One council left suspending Care Act duties as authority subject to legal challenge returns to full compliance

Derbyshire stops use of Care Act easements in wake of dropping of legal challenge to its decision to use them, leaving just Solihull suspending duties

description_of_image_used_in_where_councils_are_going_wrong_in_their_implementation_of_the_care_act_image_of_care_act_book_front_page_Gary Brigden
Photo: Gary Brigden

Derbyshire council has returned to full compliance with the Care Act 2014 leaving just Solihull using emergency coronavirus provisions to suspend duties.

The East Midlands authority took the decision to stop using the so-called Care Act easements a week after a legal challenge to its use, on behalf of a local disabled man was dropped. Derbyshire said it had “learned lessons” from the way it had taken this decision, particularly in relation to the way it communicates such changes to residents, one of a “number of concessions” the law firm bringing the challenge, Rook Irwin Sweeney, said it had made.

While the council has not published its decision to stop using the easements on its website, the Care Quality Commission has removed the authority from its list of authorities operating the policy, leaving just Solihull.

In a tweet responding to the decision, Rook Irwin Sweeney said it was delighted by the decision.

Suspension of duties

The Care Act easements were brought in in March under the Coronavirus Act 2020 to enable councils to deal with situations where they could not meet their core social care duties because of workforce depletion or substantially increased need during the pandemic.

They enable authorities to suspend duties to carry out needs or financial assessments, develop or review care and support plans and, in extreme circumstances, meet needs other than where this would breach human rights.

While eight authorities have operated the easements since they were enacted, just Derbyshire and Solihull have limited their duty to meet unmet eligible needs under the Care Act, reducing care packages for some of their residents.

In a council paper explaining its decision making on the easements last week, Derbyshire said it had calculated at the end of March that it had a shortfall of 682 hours a week in home care capacity, out of a total 56,016 hours, as a result of the need for additional resource to meet the NHS’s demand for swifter hospital discharge to release beds.

While the council and providers had persuaded some existing staff to work increased hours and employed more agency staff, the workforce had been depleted by 28% to 30%, in part because of sickness and self-isolation. As a result, it decided to use the easements to reduce home care packages for people with lower-level needs using its short-term home care service.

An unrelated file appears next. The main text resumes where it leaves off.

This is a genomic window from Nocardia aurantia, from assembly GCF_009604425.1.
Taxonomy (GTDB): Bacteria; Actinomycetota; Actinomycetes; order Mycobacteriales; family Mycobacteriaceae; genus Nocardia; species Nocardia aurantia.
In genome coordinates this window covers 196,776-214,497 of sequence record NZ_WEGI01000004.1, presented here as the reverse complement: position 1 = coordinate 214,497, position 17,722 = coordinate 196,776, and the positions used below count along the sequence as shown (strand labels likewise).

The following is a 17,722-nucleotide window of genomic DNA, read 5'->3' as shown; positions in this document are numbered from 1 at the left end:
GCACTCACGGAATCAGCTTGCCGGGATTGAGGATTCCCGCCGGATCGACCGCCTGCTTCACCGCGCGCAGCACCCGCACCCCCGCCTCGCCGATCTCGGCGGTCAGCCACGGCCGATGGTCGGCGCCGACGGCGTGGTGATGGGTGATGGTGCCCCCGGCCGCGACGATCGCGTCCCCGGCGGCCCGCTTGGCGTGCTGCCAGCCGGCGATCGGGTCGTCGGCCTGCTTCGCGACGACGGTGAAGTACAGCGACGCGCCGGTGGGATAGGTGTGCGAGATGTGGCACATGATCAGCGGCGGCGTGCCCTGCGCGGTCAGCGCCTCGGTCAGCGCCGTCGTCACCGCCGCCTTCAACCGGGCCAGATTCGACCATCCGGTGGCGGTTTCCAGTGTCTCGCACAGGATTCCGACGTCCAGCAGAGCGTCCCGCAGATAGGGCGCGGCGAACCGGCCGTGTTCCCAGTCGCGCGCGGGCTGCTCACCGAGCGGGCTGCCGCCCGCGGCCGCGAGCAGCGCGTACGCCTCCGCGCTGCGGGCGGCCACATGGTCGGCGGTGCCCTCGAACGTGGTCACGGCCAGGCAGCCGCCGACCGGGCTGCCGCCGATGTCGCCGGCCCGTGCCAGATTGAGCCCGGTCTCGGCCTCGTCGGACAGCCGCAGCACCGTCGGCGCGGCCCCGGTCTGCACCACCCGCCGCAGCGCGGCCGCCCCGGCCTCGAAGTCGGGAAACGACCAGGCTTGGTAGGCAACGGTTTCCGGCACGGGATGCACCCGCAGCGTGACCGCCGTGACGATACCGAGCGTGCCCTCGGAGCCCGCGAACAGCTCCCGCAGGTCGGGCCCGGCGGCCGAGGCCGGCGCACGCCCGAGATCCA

Derbyshire said it had then categorised care packages as red, amber or green by level of need, with those in the green, lowest-need, category who agreed to a temp0rary cut and faced the least risk as a result who had their packages reduced.

It said:  “If the council had not taken action to address that gap, it would have likely resulted in urgent or acute needs not being met, potentially risking life, in that the NHS would not have had the acute beds that it required and in that, without careful planning, social care staff unable to meet demand would be likely inadvertently not to meet urgent or acute needs, potentially risking life.”

This describes the threshold for making use of the easements set out in statutory guidance published by the Department of Health and Social Care. The legal challenge mounted against the council was based, in large part, by the claim that it failed to show how it had followed the guidance.

Read more on the Care Act easements

You can find out more about what the Care Act easements involve here. Community Care Inform Adults subscribers can read a summary and commentary on the DHSC guidance on the easements as well as a quick guide to the Coronavirus Act 2020 which provide for the easements, written by our legal editor, Tim Spencer-Lane.

Solihull plans to reduce use of easements

Meanwhile, Solihull is planning to stop operating at “stage 4” of the easements, under which it is permitted to not meet eligible needs in full, it said in a paper to a council meeting next week.

While the council initially reduced some low-risk home care packages, as a result of increased demand and workforce depletion across the council and care providers, these have now been reinstated unless declined by the person.

However, it is still not meeting some people’s day opportunity needs, as a result of its decision to close day centres as a result of social distancing rules.

The paper said that “due to a much improved situation” for the council in managing demands and available workforce, it was now looking at sourcing alternative provision for people in order to remove this easement, and meet all eligible needs in full.

It is not clear whether the council would stop using the easements altogether at that point or whether it would operate at “stage 3”, which involves suspending needs assessments, financial assessments or the development or review of care and support plans. In the same paper, the council said that it had not enacted the easement on needs assessment and had ceased using the financial assessments one.

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